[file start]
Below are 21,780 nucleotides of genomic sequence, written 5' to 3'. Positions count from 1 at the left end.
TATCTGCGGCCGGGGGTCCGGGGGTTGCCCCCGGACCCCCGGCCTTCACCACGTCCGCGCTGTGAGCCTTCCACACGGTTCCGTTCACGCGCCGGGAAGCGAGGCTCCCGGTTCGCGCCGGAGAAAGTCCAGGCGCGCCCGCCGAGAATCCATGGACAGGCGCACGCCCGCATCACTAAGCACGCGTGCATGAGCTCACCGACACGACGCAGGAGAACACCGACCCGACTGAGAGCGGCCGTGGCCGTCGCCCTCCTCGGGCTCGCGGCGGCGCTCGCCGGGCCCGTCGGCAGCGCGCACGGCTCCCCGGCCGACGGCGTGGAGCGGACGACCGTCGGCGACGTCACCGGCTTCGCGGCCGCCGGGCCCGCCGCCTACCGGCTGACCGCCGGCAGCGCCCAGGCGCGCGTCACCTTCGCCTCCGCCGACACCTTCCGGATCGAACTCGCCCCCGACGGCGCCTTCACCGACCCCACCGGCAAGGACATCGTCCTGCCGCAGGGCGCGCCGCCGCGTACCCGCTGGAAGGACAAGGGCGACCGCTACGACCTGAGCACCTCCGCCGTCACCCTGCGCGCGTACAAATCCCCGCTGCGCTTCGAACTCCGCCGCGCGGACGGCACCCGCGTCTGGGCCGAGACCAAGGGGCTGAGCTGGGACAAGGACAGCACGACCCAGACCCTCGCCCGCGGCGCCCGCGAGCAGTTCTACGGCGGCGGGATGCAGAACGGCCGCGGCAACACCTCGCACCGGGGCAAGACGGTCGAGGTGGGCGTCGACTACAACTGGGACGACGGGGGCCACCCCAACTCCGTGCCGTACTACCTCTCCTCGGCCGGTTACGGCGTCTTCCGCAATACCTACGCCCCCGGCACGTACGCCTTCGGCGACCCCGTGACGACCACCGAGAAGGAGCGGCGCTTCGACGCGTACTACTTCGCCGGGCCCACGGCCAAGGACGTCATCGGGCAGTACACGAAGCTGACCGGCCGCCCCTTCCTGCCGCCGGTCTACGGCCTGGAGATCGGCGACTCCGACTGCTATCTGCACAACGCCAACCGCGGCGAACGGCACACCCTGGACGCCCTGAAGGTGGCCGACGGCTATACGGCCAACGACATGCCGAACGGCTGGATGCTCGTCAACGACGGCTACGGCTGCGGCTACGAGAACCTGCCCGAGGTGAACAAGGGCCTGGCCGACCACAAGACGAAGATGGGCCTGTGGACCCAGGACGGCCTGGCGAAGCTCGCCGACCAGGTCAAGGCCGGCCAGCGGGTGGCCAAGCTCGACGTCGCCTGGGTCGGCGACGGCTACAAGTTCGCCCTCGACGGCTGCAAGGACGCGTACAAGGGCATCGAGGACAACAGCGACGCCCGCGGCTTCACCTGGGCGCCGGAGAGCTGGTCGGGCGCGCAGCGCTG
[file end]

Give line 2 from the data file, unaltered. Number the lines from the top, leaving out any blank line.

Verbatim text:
TATCTGCGGCCGGGGGTCCGGGGGTTGCCCCCGGACCCCCGGCCTTCACCACGTCCGCGCTGTGAGCCTTCCACACGGTTCCGTTCACGCGCCGGGAAGCGAGGCTCCCGGTTCGCGCCGGAGAAAGTCCAGGCGCGCCCGCCGAGAATCCATGGACAGGCGCACGCCCGCATCACTAAGCACGCGTGCATGAGCTCACCGACACGACGCAGGAGAACACCGACCCGACTGAGAGCGGCCGTGGCCGTCGCCCTCCTCGGGCTCGCGGCGGCGCTCGCCGGGCCCGTCGGCAGCGCGCACGGCTCCCCGGCCGACGGCGTGGAGCGGACGACCGTCGGCGACGTCACCGGCTTCGCGGCCGCCGGGCCCGCCGCCTACCGGCTGACCGCCGGCAGCGCCCAGGCGCGCGTCACCTTCGCCTCCGCCGACACCTTCCGGATCGAACTCGCCCCCGACGGCGCCTTCACCGACCCCACCGGCAAGGACATCGTCCTGCCGCAGGGCGCGCCGCCGCGTACCCGCTGGAAGGACAAGGGCGACCGCTACGACCTGAGCACCTCCGCCGTCACCCTGCGCGCGTACAAATCCCCGCTGCGCTTCGAACTCCGCCGCGCGGACGGCACCCGCGTCTGGGCCGAGACCAAGGGGCTGAGCTGGGACAAGGACAGCACGACCCAGACCCTCGCCCGCGGCGCCCGCGAGCAGTTCTACGGCGGCGGGATGCAGAACGGCCGCGGCAACACCTCGCACCGGGGCAAGACGGTCGAGGTGGGCGTCGACTACAACTGGGACGACGGGGGCCACCCCAACTCCGTGCCGTACTACCTCTCCTCGGCCGGTTACGGCGTCTTCCGCAATACCTACGCCCCCGGCACGTACGCCTTCGGCGACCCCGTGACGACCACCGAGAAGGAGCGGCGCTTCGACGCGTACTACTTCGCCGGGCCCACGGCCAAGGACGTCATCGGGCAGTACACGAAGCTGACCGGCCGCCCCTTCCTGCCGCCGGTCTACGGCCTGGAGATCGGCGACTCCGACTGCTATCTGCACAACGCCAACCGCGGCGAACGGCACACCCTGGACGCCCTGAAGGTGGCCGACGGCTATACGGCCAACGACATGCCGAACGGCTGGATGCTCGTCAACGACGGCTACGGCTGCGGCTACGAGAACCTGCCCGAGGTGAACAAGGGCCTGGCCGACCACAAGACGAAGATGGGCCTGTGGACCCAGGACGGCCTGGCGAAGCTCGCCGACCAGGTCAAGGCCGGCCAGCGGGTGGCCAAGCTCGACGTCGCCTGGGTCGGCGACGGCTACAAGTTCGCCCTCGACGGCTGCAAGGACGCGTACAAGGGCATCGAGGACAACAGCGACGCCCGCGGCTTCACCTGGGCGCCGGAGAGCTGGTCGGGCGCGCAGCGCTG